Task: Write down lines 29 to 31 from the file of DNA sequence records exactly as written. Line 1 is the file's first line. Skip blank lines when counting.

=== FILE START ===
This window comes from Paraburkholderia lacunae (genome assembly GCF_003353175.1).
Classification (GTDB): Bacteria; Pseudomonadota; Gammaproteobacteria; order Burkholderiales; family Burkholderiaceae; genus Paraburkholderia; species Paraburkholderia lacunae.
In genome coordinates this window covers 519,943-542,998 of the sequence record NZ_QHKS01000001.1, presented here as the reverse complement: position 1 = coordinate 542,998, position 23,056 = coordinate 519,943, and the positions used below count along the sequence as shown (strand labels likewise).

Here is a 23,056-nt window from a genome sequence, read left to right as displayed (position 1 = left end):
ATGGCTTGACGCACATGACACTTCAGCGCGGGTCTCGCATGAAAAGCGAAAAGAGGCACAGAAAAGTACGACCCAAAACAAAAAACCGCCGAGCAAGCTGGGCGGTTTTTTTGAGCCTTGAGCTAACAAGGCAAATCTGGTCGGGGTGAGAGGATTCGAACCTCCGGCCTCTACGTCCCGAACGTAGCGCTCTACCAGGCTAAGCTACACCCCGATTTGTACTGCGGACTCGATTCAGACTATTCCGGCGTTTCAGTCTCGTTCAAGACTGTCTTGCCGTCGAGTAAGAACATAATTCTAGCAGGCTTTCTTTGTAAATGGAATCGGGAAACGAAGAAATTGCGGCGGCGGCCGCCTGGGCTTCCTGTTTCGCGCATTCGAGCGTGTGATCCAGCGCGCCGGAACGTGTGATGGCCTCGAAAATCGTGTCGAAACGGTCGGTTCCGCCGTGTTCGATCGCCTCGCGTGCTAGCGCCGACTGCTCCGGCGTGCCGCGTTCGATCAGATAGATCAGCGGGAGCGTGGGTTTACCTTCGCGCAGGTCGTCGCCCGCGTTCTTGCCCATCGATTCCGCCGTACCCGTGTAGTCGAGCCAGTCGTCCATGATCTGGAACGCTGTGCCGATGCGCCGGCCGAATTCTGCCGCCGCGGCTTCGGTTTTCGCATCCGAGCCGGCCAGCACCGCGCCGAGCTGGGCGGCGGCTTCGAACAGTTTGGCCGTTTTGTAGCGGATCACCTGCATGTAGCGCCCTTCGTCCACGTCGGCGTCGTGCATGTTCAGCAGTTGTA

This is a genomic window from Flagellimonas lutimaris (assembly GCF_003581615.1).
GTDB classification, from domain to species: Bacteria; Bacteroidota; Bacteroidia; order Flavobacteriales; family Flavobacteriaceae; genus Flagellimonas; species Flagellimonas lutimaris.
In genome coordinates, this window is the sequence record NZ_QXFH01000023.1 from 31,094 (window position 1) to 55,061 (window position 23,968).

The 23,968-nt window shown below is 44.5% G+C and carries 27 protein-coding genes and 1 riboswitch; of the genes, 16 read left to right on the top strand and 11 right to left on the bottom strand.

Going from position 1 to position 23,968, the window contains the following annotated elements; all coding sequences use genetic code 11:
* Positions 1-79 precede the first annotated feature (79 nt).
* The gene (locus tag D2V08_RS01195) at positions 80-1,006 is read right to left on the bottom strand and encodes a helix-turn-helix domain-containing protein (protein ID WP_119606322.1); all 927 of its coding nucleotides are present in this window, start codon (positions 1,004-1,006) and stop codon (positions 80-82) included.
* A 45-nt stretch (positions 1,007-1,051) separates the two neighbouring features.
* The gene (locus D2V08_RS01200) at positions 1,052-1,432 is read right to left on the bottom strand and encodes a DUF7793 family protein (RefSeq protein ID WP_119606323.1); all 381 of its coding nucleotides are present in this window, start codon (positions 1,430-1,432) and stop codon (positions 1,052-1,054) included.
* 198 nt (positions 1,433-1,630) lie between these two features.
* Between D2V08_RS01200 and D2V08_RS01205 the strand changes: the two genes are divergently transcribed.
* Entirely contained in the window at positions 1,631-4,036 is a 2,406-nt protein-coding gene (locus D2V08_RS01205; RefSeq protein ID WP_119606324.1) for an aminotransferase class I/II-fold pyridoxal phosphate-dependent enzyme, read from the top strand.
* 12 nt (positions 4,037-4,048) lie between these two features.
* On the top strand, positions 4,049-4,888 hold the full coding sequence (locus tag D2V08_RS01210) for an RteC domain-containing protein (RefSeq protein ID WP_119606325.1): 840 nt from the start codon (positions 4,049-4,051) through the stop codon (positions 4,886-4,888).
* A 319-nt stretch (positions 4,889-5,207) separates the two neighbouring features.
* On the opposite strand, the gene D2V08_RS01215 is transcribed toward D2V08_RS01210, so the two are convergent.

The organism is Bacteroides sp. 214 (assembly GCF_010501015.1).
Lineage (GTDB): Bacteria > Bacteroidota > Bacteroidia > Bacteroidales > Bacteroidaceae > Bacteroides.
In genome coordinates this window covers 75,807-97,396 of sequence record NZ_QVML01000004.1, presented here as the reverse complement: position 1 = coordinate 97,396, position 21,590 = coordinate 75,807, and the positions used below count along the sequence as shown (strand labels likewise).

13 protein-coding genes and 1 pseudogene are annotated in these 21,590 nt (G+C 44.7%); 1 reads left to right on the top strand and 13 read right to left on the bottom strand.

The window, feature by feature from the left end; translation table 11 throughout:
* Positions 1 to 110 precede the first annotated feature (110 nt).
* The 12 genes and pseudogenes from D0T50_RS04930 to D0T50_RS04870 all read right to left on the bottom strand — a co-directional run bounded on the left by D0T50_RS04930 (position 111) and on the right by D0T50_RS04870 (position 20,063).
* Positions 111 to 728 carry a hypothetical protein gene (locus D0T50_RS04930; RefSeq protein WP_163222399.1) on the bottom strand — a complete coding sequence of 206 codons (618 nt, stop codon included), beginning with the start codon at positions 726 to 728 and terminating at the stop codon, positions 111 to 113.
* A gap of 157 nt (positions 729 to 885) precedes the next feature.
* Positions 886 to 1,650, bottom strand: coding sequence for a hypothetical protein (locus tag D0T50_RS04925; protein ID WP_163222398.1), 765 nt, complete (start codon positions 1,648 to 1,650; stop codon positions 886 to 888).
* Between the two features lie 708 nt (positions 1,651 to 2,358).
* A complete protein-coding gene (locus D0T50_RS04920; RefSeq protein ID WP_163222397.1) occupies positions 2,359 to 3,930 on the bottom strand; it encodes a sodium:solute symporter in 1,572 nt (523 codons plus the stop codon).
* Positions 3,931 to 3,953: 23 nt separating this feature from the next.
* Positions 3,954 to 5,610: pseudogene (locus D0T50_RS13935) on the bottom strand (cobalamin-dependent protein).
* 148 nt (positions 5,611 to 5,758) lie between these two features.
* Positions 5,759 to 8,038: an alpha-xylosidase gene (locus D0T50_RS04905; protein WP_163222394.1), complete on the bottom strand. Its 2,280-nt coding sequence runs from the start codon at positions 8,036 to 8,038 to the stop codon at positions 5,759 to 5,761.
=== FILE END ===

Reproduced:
* Positions 111 to 728 carry a hypothetical protein gene (locus D0T50_RS04930; RefSeq protein WP_163222399.1) on the bottom strand — a complete coding sequence of 206 codons (618 nt, stop codon included), beginning with the start codon at positions 726 to 728 and terminating at the stop codon, positions 111 to 113.
* A gap of 157 nt (positions 729 to 885) precedes the next feature.
* Positions 886 to 1,650, bottom strand: coding sequence for a hypothetical protein (locus tag D0T50_RS04925; protein ID WP_163222398.1), 765 nt, complete (start codon positions 1,648 to 1,650; stop codon positions 886 to 888).